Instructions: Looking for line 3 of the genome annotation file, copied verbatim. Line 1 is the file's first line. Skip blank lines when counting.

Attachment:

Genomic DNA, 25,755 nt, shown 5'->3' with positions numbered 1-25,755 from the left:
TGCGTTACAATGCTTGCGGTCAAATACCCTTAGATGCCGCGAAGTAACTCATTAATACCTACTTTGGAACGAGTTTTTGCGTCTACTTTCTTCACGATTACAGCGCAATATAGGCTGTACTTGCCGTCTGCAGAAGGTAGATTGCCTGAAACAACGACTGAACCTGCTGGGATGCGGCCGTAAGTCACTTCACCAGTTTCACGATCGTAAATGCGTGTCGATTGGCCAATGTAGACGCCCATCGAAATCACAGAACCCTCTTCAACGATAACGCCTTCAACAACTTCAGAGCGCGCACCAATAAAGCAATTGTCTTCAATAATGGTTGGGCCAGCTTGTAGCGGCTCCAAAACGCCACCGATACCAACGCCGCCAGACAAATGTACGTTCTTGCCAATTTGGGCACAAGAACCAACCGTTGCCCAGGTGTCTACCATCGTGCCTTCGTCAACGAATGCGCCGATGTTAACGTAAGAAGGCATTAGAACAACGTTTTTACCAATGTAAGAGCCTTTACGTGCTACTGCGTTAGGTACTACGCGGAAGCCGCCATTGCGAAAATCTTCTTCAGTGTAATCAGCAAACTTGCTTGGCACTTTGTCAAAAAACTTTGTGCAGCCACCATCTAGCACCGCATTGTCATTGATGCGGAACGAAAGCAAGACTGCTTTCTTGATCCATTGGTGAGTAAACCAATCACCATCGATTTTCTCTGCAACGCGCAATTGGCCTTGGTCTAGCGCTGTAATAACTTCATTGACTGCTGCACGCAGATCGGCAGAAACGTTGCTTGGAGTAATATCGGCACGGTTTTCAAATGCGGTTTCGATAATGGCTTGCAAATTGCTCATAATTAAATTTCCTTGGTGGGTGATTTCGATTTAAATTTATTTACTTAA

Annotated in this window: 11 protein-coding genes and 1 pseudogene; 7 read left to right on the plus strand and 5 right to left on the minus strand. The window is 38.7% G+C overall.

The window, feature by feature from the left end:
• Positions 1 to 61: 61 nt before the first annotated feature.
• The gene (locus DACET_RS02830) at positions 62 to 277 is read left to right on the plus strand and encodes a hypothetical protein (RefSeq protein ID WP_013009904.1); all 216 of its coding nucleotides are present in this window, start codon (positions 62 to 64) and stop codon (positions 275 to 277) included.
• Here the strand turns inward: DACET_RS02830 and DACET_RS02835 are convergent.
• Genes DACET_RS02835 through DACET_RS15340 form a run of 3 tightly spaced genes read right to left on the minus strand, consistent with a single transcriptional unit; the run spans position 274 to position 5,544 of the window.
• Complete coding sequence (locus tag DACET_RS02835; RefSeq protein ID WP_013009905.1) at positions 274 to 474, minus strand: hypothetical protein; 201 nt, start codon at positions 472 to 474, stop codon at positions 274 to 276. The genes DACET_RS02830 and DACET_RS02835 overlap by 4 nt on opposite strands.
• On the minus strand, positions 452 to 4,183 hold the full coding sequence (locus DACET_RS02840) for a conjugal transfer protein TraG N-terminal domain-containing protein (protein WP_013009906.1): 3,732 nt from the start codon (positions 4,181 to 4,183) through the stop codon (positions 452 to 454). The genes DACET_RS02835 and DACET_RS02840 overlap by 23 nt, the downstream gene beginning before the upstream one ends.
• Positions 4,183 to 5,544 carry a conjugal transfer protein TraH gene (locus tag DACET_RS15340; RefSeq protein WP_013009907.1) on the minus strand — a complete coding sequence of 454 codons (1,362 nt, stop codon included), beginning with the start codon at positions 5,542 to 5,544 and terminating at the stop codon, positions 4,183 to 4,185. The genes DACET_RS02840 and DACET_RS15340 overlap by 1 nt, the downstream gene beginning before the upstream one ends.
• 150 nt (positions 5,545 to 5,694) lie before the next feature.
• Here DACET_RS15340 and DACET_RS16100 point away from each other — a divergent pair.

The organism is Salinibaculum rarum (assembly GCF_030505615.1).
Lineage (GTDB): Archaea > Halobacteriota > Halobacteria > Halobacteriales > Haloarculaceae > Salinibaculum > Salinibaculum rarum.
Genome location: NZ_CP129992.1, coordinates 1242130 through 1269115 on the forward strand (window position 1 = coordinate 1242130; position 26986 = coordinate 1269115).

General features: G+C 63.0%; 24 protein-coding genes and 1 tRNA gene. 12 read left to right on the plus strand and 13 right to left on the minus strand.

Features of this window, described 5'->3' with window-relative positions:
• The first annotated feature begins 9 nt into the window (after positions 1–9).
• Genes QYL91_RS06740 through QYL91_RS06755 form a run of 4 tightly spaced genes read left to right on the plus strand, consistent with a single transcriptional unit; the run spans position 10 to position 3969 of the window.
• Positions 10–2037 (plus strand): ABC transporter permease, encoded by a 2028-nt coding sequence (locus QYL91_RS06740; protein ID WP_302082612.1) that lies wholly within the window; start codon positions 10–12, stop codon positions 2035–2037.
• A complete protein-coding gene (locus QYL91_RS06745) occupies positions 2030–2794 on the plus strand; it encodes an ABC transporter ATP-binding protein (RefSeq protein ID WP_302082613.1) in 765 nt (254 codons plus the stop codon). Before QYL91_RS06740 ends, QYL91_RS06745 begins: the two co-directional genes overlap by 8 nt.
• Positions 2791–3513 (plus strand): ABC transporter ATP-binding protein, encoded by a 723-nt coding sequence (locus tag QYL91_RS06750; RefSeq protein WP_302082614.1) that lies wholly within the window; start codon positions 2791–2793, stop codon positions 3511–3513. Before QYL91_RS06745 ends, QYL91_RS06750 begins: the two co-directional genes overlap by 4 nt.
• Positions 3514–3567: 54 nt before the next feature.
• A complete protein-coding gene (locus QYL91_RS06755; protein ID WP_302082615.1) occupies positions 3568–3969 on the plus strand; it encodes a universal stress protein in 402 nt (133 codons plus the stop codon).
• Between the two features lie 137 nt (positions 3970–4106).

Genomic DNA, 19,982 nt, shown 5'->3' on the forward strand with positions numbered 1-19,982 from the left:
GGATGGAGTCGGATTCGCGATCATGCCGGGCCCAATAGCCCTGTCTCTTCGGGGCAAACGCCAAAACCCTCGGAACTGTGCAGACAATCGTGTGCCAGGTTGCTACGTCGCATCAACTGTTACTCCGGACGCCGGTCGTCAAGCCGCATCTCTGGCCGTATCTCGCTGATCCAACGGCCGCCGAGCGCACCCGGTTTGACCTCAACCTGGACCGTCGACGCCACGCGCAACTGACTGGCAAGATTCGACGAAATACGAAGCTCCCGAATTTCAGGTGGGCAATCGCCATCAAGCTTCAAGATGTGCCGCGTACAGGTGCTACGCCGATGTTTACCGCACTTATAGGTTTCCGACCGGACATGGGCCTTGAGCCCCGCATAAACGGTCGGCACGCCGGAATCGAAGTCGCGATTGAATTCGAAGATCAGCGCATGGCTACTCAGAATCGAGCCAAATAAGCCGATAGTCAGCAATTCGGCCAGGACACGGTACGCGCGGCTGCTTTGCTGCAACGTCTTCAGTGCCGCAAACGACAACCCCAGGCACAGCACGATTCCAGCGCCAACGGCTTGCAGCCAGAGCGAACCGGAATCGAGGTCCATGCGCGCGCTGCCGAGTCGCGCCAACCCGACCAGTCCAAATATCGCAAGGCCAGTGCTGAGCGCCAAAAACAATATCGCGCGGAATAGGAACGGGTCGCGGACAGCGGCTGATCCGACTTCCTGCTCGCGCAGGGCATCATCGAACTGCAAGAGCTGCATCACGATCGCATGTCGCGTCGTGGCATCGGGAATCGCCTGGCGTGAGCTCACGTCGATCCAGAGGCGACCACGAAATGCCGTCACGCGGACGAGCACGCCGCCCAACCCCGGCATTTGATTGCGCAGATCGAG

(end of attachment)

Annotated in this window: 11 protein-coding genes and 1 pseudogene; 7 read left to right on the plus strand and 5 right to left on the minus strand. The window is 38.7% G+C overall.